Orca? dolphin?

LIHUE — Standup paddler Brian Duncan thought he had a surfer in his sights when he was fiddling with the focus on his new camera at Hanalei Bay.

But when he snapped the photo Wednesday afternoon and looked at it, what he saw completely blew him away. It was not a man he had captured in the image.

“Holy S—-!” he said he couldn’t help but exclaim.

Duncan had managed to take a single photo of what he thought was an orca killer whale jumping out of the water just a mile offshore, and by the looks of it, nobody else had seen it.

“It was right amongst everyone,” Duncan said of the marine life that was jumping in the same wave break surfers were riding, although no other people are in the picture frame. “It was mind boggling. It was inside of the people. It was trippy how close it was to everyone.”

Had he not had the physical proof, Duncan said, no one would believe he had seen the whale in the first place.

Even he hadn’t believed he had seen a whale.

“My first thought was that it was a bull shark,” he said. “But then I thought, it’s too big for that. Nope it has to be a killer whale.”

Duncan, who had just finished up his day near Pine Trees around 3 p.m., said he talked to the lifeguard and further analyzed the image.

“(The lifeguard) said, ‘People do see a lot of things around here,’” he said.

But whale experts aren’t calling it a whale yet. The grainy image shows something that appears to be jumping, but it’s not quite clear enough to allow them to mark it down as an orca.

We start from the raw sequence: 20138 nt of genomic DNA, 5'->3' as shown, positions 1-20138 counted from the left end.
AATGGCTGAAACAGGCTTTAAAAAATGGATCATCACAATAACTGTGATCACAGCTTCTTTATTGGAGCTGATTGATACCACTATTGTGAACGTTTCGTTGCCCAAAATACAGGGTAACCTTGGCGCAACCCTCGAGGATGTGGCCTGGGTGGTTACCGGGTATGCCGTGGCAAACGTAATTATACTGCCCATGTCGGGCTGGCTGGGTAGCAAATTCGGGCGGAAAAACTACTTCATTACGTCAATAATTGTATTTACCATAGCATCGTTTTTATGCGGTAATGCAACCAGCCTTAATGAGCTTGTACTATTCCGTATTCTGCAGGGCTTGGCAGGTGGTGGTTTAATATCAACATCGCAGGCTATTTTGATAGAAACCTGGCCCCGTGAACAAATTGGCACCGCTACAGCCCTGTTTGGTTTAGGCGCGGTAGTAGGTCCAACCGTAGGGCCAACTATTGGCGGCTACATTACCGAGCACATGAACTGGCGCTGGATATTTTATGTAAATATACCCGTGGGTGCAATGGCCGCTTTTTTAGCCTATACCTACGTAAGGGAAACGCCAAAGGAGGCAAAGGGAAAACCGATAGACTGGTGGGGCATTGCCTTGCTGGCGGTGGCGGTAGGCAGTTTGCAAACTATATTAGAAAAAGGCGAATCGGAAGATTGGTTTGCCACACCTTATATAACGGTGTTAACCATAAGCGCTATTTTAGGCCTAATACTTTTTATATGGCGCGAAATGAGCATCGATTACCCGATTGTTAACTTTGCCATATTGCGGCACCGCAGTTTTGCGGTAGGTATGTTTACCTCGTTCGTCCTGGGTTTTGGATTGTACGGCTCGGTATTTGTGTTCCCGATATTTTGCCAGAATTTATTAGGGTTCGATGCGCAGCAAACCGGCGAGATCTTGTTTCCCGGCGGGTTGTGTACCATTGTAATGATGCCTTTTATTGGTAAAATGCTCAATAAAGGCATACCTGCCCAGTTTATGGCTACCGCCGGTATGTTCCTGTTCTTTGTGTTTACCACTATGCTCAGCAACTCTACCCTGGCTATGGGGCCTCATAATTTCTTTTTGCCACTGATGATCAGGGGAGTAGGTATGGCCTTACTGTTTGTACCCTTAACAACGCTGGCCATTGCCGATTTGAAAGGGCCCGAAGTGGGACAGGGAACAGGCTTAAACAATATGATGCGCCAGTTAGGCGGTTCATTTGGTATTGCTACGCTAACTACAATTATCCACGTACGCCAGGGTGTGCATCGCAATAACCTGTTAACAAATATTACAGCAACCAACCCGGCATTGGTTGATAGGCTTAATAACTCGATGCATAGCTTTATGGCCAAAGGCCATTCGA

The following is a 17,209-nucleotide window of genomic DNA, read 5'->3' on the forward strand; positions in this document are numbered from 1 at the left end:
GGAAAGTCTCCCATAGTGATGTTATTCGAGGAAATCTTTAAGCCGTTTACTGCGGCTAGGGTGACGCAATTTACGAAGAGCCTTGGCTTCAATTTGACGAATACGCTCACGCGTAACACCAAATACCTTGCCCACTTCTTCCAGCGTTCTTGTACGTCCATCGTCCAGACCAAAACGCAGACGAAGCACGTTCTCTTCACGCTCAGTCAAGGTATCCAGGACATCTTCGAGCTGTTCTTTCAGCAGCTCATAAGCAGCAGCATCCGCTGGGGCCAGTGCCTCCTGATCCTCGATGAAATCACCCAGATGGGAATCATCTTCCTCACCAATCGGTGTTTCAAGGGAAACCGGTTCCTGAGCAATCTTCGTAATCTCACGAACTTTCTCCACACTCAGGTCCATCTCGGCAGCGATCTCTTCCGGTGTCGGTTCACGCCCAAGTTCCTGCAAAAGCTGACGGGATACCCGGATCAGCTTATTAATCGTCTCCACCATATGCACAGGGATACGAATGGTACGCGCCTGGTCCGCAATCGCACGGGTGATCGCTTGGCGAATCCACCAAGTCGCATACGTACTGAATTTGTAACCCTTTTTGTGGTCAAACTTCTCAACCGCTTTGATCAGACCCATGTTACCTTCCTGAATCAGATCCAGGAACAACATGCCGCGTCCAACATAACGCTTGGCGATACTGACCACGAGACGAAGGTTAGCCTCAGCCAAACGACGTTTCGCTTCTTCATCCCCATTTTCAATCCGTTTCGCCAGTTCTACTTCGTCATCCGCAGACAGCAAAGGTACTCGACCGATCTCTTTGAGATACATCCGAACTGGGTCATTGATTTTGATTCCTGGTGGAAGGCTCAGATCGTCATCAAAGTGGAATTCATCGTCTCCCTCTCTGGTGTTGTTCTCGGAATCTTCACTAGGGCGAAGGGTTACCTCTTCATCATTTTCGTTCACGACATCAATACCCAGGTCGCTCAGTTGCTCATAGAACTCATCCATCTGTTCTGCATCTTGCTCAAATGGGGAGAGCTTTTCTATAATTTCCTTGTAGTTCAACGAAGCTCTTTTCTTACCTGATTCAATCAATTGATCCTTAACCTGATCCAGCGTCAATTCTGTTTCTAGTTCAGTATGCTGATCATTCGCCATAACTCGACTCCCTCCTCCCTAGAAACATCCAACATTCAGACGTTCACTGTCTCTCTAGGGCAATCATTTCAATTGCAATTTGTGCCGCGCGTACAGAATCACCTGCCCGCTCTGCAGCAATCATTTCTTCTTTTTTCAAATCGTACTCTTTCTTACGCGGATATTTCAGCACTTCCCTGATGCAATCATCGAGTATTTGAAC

“I think it’s impossible to say what it is from that photo,” said Robin Baird, a research biologist for the Olympia, Washington-based Cascadia Research Collective, after reviewing the image. “I can see why someone would say it’s a killer whale.”

Baird said that killer whales, which have been recorded to grow as big as 18 feet in Hawaii, don’t typically swim that close to shore, unless they were about to die.

“Unless it would be on its way to strand, it would be unlikely that it would be in such shallow waters,” he said.

Jean Souza, Kauai sanctuary volunteer coordinator with the National Oceanic and Atmospheric Administration, agreed.

“Based on the markings and the physical shape, chances are it’s not (an orca),” she said. “It wouldn’t be so close to shore.”

Most likely Duncan saw a large bottlenosed dolphin, which can can grow up to about 10 feet or more, Baird said, and not an orca killer whale.

But even then, Baird wasn’t able to identify the species from the photo.

But while orcas aren’t native to Kauai waters, four of them were spotted and photographed outside of Port Allen Oct. 4.

“It’s a debatable thing,” Duncan said of what’s pictured.


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